Sunday, October 18, 2020


When I went to Mass Saturday night, our priest talked about a balance of power between what we do with the gifts we've been given and the glory we are called to give to God for those gifts.  In many ways, the development of my chapbook, Portal of Light, has been like walking that tightrope.  When I began it, I called it "The Gate of Gratitude," because I realized that the first poem I'd written since my husband had died that wasn't overshadowed by grief was about "Serendipitous Expeditions" with my son to the Wild Animal Park in San Diego from the time he was quite small until he towered over me at 6'5" and the two of us celebrated my birthday there.  The poem then became "Portal" and later "Portal of Light." But the original gate became an arch which then opened into the idea of a ziggurat. That required an extensive amount of research into ziggurats and hanging gardens and pretty soon I was erecting my poetic ziggurat and planting it with trees and flowers until I had fallen in love with the vast construction watered by elaborate Archimedes screws and other inventions presumably of Sennacherib, who had apparently created a ziggurat for his favorite wife, although further research revealed that he was a brutal and terrifying leader. While I was creating this elaborate structure, I was also working on earlier sections about my children and what gradually became very clear was how many times one of them escaped serious injury or death. This led to the flowering of thankfulness even in the valley of the shadow of my beloved husband's death, for I had been left with a cloud of witnesses to his passage on earth and the goodness he exemplified both in our family and with everyone he knew.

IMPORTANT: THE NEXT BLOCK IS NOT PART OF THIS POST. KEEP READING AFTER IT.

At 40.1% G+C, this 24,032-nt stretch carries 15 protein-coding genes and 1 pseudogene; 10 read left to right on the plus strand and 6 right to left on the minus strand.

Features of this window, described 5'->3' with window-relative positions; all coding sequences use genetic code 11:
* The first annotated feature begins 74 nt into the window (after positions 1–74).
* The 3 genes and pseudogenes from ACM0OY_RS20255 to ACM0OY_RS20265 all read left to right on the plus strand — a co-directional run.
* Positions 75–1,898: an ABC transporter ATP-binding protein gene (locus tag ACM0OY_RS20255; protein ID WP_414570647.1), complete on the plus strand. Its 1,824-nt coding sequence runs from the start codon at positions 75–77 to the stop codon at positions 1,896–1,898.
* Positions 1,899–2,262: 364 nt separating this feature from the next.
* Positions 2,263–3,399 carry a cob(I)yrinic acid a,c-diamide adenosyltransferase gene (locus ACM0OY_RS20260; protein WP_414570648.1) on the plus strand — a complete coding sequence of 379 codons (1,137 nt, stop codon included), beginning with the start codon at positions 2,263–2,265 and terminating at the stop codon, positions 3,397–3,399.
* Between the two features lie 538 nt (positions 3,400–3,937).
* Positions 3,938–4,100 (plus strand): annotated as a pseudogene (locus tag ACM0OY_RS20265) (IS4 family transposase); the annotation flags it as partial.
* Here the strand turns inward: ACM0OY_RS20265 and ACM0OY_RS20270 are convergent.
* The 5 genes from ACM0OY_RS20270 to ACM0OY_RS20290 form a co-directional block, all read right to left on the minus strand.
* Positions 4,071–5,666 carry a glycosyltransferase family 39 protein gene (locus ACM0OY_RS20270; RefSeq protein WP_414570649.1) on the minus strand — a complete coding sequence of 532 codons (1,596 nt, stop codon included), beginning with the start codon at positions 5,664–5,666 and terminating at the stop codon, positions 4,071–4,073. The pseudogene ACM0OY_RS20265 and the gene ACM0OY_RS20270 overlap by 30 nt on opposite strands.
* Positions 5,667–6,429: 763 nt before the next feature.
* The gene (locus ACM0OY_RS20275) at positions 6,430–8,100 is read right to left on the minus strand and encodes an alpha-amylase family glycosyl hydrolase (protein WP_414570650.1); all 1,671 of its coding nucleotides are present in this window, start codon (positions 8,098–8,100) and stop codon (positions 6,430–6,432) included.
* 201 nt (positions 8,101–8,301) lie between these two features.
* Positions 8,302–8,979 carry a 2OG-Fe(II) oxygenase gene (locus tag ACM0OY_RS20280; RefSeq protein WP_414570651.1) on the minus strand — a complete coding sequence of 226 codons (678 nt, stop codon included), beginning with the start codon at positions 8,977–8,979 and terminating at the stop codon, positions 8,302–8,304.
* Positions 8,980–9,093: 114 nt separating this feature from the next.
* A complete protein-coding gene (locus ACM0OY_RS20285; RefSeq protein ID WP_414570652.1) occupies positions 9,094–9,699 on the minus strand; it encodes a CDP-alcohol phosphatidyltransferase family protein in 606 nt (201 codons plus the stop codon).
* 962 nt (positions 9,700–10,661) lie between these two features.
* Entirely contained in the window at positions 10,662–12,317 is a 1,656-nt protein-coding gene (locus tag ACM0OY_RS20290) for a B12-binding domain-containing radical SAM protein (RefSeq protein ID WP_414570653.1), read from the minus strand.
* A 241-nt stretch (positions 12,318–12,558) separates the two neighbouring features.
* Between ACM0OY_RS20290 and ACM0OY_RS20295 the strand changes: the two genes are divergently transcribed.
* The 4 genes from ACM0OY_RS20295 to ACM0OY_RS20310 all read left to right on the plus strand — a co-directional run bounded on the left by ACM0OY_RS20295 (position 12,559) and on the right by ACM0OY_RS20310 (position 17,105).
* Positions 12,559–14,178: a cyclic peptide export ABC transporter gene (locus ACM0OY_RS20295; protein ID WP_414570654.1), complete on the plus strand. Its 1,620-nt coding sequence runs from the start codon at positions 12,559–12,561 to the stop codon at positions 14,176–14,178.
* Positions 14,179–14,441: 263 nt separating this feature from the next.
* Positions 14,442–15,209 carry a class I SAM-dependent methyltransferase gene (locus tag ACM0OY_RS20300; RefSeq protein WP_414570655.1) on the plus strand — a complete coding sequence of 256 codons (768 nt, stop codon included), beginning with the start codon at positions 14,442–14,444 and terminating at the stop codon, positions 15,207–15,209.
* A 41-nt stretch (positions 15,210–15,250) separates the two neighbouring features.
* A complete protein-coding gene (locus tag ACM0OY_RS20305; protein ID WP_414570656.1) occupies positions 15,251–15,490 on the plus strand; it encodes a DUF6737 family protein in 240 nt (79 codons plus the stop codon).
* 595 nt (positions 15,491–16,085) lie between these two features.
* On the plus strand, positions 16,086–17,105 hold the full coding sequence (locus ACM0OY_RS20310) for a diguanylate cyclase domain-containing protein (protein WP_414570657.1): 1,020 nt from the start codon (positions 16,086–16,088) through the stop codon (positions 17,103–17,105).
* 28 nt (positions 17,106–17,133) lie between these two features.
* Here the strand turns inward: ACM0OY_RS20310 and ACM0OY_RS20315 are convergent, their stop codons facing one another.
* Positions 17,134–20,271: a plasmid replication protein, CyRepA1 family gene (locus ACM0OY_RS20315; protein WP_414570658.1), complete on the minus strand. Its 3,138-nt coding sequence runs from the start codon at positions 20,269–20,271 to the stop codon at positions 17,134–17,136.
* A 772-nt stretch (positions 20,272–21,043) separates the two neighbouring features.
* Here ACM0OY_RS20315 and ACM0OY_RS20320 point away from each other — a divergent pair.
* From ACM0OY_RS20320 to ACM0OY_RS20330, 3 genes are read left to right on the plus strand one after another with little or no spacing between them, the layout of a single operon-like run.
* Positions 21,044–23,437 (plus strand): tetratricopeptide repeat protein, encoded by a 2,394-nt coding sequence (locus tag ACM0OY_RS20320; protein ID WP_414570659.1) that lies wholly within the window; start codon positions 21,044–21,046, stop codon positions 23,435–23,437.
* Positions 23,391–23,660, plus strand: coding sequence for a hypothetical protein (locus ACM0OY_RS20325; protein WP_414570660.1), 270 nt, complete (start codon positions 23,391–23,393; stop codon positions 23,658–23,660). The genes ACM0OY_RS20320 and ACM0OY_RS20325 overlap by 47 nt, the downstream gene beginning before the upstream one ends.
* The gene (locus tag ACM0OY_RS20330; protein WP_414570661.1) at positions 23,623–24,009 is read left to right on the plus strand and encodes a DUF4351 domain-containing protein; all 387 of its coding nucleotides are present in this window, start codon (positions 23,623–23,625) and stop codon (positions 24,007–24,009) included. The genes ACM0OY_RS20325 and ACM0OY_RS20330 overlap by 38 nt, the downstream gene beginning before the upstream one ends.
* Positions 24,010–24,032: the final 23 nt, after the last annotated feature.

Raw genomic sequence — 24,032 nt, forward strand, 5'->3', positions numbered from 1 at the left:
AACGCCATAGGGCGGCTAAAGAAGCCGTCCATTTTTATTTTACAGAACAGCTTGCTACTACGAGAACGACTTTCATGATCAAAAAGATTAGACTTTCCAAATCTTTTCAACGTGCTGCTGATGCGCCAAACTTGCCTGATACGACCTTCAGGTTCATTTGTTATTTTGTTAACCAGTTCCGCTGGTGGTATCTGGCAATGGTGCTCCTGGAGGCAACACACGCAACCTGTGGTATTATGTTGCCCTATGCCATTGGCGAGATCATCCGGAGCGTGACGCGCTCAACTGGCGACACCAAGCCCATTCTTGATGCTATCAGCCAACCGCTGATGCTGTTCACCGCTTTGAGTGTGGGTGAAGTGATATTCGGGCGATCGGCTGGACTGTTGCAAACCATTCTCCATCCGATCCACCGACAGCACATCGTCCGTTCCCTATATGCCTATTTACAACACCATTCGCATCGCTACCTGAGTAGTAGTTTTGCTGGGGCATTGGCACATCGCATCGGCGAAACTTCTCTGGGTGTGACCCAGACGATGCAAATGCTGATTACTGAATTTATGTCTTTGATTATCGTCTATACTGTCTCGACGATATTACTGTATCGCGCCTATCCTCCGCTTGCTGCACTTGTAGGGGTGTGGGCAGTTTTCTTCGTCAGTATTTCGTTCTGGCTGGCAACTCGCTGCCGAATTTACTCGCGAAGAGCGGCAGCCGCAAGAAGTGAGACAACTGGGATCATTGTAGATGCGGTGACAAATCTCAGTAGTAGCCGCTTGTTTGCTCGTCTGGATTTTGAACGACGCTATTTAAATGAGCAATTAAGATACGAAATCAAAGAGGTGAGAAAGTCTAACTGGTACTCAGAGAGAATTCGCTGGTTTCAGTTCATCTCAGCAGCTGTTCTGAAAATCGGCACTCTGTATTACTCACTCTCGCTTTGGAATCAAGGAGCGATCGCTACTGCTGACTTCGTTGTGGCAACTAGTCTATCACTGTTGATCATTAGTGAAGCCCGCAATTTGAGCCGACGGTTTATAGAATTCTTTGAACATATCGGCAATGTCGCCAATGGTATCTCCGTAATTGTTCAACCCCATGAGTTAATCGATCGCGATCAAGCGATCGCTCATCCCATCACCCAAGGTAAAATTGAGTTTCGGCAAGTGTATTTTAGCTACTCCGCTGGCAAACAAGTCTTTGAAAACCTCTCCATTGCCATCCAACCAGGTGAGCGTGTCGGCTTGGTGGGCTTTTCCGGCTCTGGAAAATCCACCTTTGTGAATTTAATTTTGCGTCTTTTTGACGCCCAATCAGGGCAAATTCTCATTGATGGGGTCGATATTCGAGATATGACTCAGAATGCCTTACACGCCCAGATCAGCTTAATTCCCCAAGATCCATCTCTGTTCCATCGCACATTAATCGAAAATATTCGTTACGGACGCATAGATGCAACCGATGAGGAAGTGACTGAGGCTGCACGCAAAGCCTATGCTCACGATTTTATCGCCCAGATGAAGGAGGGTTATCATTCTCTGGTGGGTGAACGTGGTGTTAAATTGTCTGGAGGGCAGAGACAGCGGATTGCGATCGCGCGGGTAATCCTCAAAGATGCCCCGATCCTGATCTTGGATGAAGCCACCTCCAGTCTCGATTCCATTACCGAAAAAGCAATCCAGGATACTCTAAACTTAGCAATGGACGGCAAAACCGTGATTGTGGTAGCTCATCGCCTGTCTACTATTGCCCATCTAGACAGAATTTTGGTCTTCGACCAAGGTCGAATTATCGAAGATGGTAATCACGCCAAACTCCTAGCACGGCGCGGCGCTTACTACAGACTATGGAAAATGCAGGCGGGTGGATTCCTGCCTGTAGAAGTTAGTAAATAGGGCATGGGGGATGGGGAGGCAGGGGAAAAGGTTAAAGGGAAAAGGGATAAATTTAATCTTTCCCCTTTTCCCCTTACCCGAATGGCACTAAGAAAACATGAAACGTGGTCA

Then I discovered that my daughter Mary had the gift of literary criticism and was delighted to put it to use as I worked on the chapbook, and it grew from the first 7 pages to the current 47.  And that is despite the fact that I finally saw the point that Mary was making about the ziggurat not really belonging, even though it was the under-structure that I used to build the whole chapbook.  It may be a separate poem at some point, but when I finally took it out, I realized that the whole poem had taken on a life of its own and no longer needed the scaffolding that held it together in the beginning. It's analogous to my life. After Wes died, I tried to construct my world on the memories of all that we had done together, but I have gradually learned that now, in Chapter 2, I have to frame a new life and build a new home. It has the same foundation but I've slowly changed the colors, the functions of the rooms, the yard and garden, and time has been slowly creating a different landscape all around.

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